Sustainable Development Success Stories

Salud Para el Pueblo - a health and sanitation project of the Rotary Club

Location 21 villages on the southwestern coast of Ecuador.
Responsible Organisations Rotary Club of Salinas,Ecuador; Rotary Clubs in Oregon, USA; Public Health International (PHI); FASBASE (non-profit Ecuador reforestation agency); Corps Porvenir (NGO against poverty).
Description Salud Para el Pueblo (started in April 1995 and due to completion by Mid-1998) was jointly conceived and developed by Rotary clubs in Ecuador and USA in response to a critical need for solutions in the prevention of water-borne diseases, reduction of infant mortality, provision of clean drinking water and sanitation, and prevention of diseases transmitted by mosquitoes. Rotarians, with the assistance of the Public Health International (PHI), developed the project after careful analysis of each community‚??s needs. The project has succeeded in providing each participating village with a Public Health infrastructure, clean drinking water and sanitation, and a reduction in the incidence of cholera, malaria and dengue. First, they worked with village residents, forming 56 active village public health committees. Training and technical assistance provided by Rotarians and PHI enables the committees to solve public health problems. Committee members then appointed "Village Health Educators" who participate in regional health education training seminars, increase public awareness and educate the people in their villages. Next, they integrated and implemented a self-sustaining water supply infrastructure, with additional technical support provided by FASBASE and Corps Porvenir. To date, 4,000 latrines (with private facilities for 79% of the families) have been constructed, piped water systems have been designed and built, and guidelines were created for water system use and maintenance, including water supply distribution, provision of chlorinated water, and the twice weekly disinfection of home water storage tanks. Project coordinators worked with town councils and Ministries of Public Health to control loose animals (thus protecting the water supply from contamination), and to implement a vector control program to eradicate malaria and dengue. In addition, aggressive efforts to clean up open village dumps helped control the spread of disease. Commercial markets for recycled materials were identified and the villages are now actively recycling.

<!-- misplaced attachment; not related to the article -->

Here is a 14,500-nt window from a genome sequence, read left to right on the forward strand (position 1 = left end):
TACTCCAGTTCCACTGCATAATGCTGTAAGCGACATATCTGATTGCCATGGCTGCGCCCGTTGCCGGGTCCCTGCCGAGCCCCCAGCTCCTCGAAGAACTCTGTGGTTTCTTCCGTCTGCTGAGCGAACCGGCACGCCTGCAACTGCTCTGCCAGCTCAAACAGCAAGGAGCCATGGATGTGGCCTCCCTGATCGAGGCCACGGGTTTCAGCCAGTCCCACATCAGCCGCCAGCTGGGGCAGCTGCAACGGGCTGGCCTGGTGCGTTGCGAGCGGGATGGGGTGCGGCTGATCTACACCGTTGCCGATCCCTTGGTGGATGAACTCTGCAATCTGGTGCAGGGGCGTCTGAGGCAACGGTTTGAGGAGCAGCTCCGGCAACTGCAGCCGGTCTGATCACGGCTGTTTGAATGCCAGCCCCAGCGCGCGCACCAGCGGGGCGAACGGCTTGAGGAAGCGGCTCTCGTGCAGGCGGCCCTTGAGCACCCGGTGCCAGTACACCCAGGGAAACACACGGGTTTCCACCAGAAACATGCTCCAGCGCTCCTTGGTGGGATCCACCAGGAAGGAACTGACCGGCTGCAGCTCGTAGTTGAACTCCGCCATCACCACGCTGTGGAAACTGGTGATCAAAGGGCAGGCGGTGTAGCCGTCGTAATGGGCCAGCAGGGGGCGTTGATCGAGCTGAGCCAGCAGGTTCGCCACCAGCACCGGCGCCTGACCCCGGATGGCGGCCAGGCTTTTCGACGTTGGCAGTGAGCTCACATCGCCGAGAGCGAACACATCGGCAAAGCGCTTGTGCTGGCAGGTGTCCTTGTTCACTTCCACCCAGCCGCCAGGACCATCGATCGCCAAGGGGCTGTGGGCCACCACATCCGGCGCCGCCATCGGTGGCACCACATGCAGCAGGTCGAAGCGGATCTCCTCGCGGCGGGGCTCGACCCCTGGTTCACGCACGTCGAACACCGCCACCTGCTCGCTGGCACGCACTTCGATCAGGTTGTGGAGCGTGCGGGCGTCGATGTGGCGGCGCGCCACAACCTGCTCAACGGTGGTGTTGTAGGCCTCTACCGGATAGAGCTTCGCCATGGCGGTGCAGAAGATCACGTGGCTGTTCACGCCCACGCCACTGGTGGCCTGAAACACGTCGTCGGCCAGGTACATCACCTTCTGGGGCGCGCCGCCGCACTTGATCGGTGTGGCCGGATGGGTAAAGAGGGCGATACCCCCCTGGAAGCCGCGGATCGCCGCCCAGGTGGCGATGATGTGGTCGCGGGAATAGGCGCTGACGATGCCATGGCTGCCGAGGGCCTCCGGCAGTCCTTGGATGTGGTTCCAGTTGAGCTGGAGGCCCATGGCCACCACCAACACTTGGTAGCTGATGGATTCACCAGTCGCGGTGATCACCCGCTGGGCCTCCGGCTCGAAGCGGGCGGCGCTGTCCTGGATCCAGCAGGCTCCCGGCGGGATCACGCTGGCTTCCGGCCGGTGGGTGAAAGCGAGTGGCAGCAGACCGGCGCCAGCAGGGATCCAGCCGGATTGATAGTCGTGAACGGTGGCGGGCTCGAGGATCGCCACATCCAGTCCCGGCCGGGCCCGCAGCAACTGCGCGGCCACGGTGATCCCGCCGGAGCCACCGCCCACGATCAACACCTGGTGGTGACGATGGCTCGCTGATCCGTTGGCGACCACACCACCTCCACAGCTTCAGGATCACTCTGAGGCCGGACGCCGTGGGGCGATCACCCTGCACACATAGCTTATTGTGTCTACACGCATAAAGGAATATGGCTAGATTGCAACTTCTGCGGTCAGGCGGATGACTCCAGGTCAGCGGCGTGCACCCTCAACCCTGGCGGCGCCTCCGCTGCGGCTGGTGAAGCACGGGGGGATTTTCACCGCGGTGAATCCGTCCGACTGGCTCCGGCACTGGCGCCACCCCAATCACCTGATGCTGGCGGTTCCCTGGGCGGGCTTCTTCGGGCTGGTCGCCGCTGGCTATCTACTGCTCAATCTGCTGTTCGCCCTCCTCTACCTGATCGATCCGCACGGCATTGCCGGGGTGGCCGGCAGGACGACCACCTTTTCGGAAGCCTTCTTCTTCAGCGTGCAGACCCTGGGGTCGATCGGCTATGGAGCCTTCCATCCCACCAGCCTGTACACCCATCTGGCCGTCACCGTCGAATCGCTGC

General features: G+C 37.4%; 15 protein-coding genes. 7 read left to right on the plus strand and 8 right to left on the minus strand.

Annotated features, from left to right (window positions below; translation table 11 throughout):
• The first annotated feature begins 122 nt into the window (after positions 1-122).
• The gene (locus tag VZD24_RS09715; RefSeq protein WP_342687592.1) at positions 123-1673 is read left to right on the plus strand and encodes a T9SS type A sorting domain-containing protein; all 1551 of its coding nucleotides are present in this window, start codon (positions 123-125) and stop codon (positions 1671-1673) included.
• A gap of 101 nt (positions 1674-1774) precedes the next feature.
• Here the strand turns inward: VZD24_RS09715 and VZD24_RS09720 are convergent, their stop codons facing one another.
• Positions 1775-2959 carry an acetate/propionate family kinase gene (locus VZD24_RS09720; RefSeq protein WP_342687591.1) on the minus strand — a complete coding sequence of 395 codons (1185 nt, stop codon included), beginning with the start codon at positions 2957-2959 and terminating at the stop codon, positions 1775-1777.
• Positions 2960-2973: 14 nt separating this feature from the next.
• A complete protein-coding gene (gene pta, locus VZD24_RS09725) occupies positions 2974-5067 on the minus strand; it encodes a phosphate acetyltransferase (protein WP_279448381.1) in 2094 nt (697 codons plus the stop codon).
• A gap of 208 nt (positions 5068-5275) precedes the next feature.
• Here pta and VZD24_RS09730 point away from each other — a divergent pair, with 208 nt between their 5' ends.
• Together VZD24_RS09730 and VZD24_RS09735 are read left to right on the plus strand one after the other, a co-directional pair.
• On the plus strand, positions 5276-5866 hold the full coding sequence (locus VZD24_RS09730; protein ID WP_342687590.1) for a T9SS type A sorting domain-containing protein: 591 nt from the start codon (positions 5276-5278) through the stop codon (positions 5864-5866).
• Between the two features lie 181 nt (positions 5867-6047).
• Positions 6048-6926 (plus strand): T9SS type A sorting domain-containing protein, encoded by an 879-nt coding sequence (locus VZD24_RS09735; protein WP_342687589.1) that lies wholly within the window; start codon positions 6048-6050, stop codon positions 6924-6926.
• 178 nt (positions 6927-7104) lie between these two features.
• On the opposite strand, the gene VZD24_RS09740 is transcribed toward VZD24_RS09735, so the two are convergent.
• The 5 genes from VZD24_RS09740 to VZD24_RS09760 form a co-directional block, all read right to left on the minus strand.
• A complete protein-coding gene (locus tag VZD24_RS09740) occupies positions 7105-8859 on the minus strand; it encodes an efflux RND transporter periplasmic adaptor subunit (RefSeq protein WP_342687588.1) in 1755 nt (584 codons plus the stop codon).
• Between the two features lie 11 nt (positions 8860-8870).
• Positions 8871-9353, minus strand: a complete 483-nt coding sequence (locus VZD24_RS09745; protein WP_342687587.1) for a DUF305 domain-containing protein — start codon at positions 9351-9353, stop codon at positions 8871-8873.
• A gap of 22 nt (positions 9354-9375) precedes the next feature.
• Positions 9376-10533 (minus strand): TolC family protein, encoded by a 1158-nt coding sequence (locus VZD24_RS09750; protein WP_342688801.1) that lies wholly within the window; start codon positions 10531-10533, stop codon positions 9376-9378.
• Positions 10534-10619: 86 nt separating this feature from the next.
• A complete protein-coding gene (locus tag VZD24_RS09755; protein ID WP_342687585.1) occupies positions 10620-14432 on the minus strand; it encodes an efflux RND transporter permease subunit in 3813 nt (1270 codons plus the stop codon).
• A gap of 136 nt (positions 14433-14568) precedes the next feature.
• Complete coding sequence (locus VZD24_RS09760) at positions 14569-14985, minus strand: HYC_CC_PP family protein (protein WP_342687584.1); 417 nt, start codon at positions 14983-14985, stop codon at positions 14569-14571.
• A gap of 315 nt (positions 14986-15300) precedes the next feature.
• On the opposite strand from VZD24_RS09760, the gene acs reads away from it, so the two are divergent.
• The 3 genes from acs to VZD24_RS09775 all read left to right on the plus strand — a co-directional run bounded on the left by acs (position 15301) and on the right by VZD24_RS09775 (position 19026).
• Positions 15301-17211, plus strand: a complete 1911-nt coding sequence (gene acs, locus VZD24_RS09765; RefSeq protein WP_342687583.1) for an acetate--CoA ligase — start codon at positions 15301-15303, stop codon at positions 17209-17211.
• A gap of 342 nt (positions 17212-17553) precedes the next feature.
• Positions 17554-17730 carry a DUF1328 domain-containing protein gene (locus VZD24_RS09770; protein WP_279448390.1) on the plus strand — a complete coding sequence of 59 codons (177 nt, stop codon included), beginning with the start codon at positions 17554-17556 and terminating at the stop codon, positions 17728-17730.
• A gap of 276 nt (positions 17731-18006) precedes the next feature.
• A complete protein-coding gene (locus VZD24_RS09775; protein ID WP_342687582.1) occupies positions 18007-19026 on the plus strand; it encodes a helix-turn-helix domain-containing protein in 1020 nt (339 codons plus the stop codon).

Issues Addressed Capacity Building, Social and Environmental Development.
  • Clean drinking water and sanitation for 21 villages and some 40,000 people†

  • Each participating village has a Public Health infrastructure including commitments for government funding for one health educator per village

  • 20% reduction in the monthly case rate for severe diarrheal illness

  • Eradication of cholera in participating villages (in contrast to the increase of cholera cases in other areas of Ecuador)

  • Elimination of open dumps and litter-filled ravines.†

Lessons Learned Key contributing factors to the success of the Salud Para el Pueblo project include:
  • Strong public awareness campaign;

  • Close cooperation with local government agencies and public health officials to create an organised and sustainable public health infrastructure. Components would include the formation of local public health committees, negotiation of governmental financial support for public health education, and the creation of a system of budgeting and accounting;

  • Development of a set of model guidelines for water system use and maintenance;

  • Development of a process for citing and building solid waste disposal sites;

  • The project has passed the planning stages for replication in other areas of Ecuador, Peru and Nicaragua, and will benefit more than 170,000 people.†

Contacts† Mr. Patricio Cisneros Granizo, Rotary Club of Salinas
Ciudadela Carolina, Salinas, Guayas, Ecuador
Tel. (593 4) 786 296; Fax (593 4) 786 822;

† Mr. Theodore Zacher, Rotary Club of Roseburg†
P.O. Box 950, Winchester, OR 97495 USA
Tel. (541) 440 4403; Fax (541) 440 4388.